If David had been an experienced warrior with the physical size to match Goliath’s prowess, David would probably have decided to fight him on equal terms, right?
How We Admire Underdogs and Sympathise With Their Struggles
“There is no good or bad without us, there is only perception. There is the event itself and the story we tell ourselves about what it means.”
— Ryan Holiday
The legend of David and Goliath endures as we find comfort in knowing that the strongest doesn’t always win. The underdog approach isn’t just helpful in fighting; it has a proven track record of being highly useful in public relations.
In The Obstacle Is the Way: The Timeless Art of Turning Trials into Triumph, Ryan Holiday describes how choosing the path of the most resistance maximises our growth as both individuals and organisations:
Having the odds stacked against you might not be as bad as it seems at first glance. If nothing else, it’s the start of a great story.
Yes, David exploits Goliath’s weaknesses (not being fast or accurate enough to beat David from a distance). However, David still chooses to fight Goliath on “his” grounds — to steal away “his” audience. It’s safe to say that only a minority thought that David would beat Goliath before the actual fight.
From a PR perspective, David could sweep in from nowhere and beat the market leader by exploiting an interesting social phenomenon … that the majority is sometimes just wrong.
We celebrate that David chose a better weapon when we instead should celebrate his successful manipulation of the stupid majority; from nowhere, David inserted himself into the top spot — in just one bold move.
We respect David not only for his wits but for his guts.
After all, David did bring a fucking slingshot to a sword fight.
The fact that a staggering majority of bystanders — including one confident Goliath — never expected David to stand a chance, well, that was what gave him the upper hand.
Goliath? He was destined to fail.
The Stupid Majority PR Strategy
When leveraging an underdog public relations strategy to beat a majority leader, it’s not about bringing better weapons; it’s about having guts and taking on a majority that is stupid, incompetent, dead wrong — and more powerful than you.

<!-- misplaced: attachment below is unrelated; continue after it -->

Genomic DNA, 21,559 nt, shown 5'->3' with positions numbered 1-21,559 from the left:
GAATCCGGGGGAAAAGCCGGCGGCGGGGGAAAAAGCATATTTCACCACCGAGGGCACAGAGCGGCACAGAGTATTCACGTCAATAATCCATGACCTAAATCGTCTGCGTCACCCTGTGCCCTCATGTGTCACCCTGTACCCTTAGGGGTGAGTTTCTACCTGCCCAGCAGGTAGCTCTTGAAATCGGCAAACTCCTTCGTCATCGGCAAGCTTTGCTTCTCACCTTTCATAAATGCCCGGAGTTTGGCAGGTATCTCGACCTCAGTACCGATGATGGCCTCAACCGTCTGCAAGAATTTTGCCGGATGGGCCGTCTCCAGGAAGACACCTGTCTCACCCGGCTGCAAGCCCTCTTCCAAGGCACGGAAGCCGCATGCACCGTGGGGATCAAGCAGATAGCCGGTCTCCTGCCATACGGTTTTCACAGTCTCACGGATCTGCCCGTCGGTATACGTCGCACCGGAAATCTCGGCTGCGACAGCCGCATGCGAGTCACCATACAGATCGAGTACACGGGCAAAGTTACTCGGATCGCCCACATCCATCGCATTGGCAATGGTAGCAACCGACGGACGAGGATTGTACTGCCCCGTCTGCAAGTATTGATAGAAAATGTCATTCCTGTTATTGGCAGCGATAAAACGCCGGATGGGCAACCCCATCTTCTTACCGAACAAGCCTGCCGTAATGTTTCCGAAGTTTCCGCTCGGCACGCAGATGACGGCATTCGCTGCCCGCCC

The more significant and dominant the majority, the more likely it is to consist of a substantial silent majority who are just along for the ride, mainly because everyone else seems to be.
Now, imagine this majority being just plain wrong.
If you can spotlight the majority’s stupidity, some casual supporters might feel betrayed by their majority leaders, causing many such casual supporters to switch sides even faster.
Some majorities of today are destined to be gone tomorrow.
Seeing a minority defeating a majority makes for good entertainment — when the majority is also stupid. And from a PR perspective? The big bad is about to beat the underdog against all the odds. That’s a great story, just begging to be told!
What remains for us is to ask; are there any stupid majorities out there for us to take on?
Challenge a Stupid Majority
Stupid majorities exist in your industry, too. And now that you know what to look for, you’ll soon start finding them everywhere.
The stupid majority approach could result in the most profound PR results of your career:
Please support my blog by sharing it with other PR- and communication professionals. For questions or PR support, contact me via email@example.com.
PR Resource: How To Identify a Good PR Strategy
How To Identify a Good PR Strategy
Your PR strategy should answer one simple question:
If your PR strategy fails to answer this question, it’s just ornamentation (i.e. corporate cringe).
Learn more: Your Bullshit PR Strategy is Cringe, Sorry
PR Resource: The 1‑Page Strategy
How to Write a 1‑Page Strategy
My inspiration for writing “no-bullshit” strategies comes from the classic Good Strategy, Bad Strategy by Richard Rumelt. The 1‑page strategy focuses on how to win.
Here’s how you can write a 1‑page strategy that fits one page — using the mythical battle between David and Goliath as an analogy:
2. Guiding Principle
3. Coherent Actions
If you write 1 – 2 clear sentences per bullet, your strategy should fit nicely on one page.
Read also: The Easy Street PR Strategy: Keep It Simple To Win
PR Resource: More PR Strategies
Doctor Spin’s PR Strategies
Make sure to explore a wide variety of PR strategies for every different type of situation and challenge:
Learn more: How to Create a PR Strategy That Actually Works
|1||Moscovici, S. (1980). Toward a theory of conversion behaviour. In L. Berkowitz (Ed.), Advances in Experimental Social Psychology, 13, 209 – 239. New York: Academic Press.|
|2||Chryssochoou, X. and Volpato, C. (2004). Social Influence and the Power of Minorities: An Analysis of the Communist Manifesto, Social Justice Research, 17, 4, 357 – 388.|